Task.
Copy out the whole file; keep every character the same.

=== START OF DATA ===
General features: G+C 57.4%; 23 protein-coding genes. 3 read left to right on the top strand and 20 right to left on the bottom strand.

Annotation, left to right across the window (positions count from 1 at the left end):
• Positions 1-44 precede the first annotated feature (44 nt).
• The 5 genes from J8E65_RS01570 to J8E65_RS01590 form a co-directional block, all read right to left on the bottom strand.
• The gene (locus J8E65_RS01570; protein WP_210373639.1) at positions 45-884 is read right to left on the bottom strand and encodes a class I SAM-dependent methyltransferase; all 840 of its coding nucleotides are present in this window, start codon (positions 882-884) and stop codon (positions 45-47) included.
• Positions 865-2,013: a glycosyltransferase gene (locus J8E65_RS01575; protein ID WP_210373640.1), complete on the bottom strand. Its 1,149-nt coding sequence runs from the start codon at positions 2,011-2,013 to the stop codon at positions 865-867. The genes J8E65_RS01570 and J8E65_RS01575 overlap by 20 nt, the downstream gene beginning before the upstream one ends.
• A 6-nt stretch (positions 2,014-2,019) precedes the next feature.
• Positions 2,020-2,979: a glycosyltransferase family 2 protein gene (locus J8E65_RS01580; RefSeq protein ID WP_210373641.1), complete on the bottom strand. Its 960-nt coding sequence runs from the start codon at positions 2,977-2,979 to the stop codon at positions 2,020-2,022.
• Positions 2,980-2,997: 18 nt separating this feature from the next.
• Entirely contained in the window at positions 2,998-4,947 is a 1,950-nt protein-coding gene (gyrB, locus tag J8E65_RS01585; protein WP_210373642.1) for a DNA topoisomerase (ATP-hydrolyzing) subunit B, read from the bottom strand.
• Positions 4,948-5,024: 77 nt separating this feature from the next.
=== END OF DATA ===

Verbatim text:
General features: G+C 57.4%; 23 protein-coding genes. 3 read left to right on the top strand and 20 right to left on the bottom strand.

Annotation, left to right across the window (positions count from 1 at the left end):
• Positions 1-44 precede the first annotated feature (44 nt).
• The 5 genes from J8E65_RS01570 to J8E65_RS01590 form a co-directional block, all read right to left on the bottom strand.
• The gene (locus J8E65_RS01570; protein WP_210373639.1) at positions 45-884 is read right to left on the bottom strand and encodes a class I SAM-dependent methyltransferase; all 840 of its coding nucleotides are present in this window, start codon (positions 882-884) and stop codon (positions 45-47) included.
• Positions 865-2,013: a glycosyltransferase gene (locus J8E65_RS01575; protein ID WP_210373640.1), complete on the bottom strand. Its 1,149-nt coding sequence runs from the start codon at positions 2,011-2,013 to the stop codon at positions 865-867. The genes J8E65_RS01570 and J8E65_RS01575 overlap by 20 nt, the downstream gene beginning before the upstream one ends.
• A 6-nt stretch (positions 2,014-2,019) precedes the next feature.
• Positions 2,020-2,979: a glycosyltransferase family 2 protein gene (locus J8E65_RS01580; RefSeq protein ID WP_210373641.1), complete on the bottom strand. Its 960-nt coding sequence runs from the start codon at positions 2,977-2,979 to the stop codon at positions 2,020-2,022.
• Positions 2,980-2,997: 18 nt separating this feature from the next.
• Entirely contained in the window at positions 2,998-4,947 is a 1,950-nt protein-coding gene (gyrB, locus tag J8E65_RS01585; protein WP_210373642.1) for a DNA topoisomerase (ATP-hydrolyzing) subunit B, read from the bottom strand.
• Positions 4,948-5,024: 77 nt separating this feature from the next.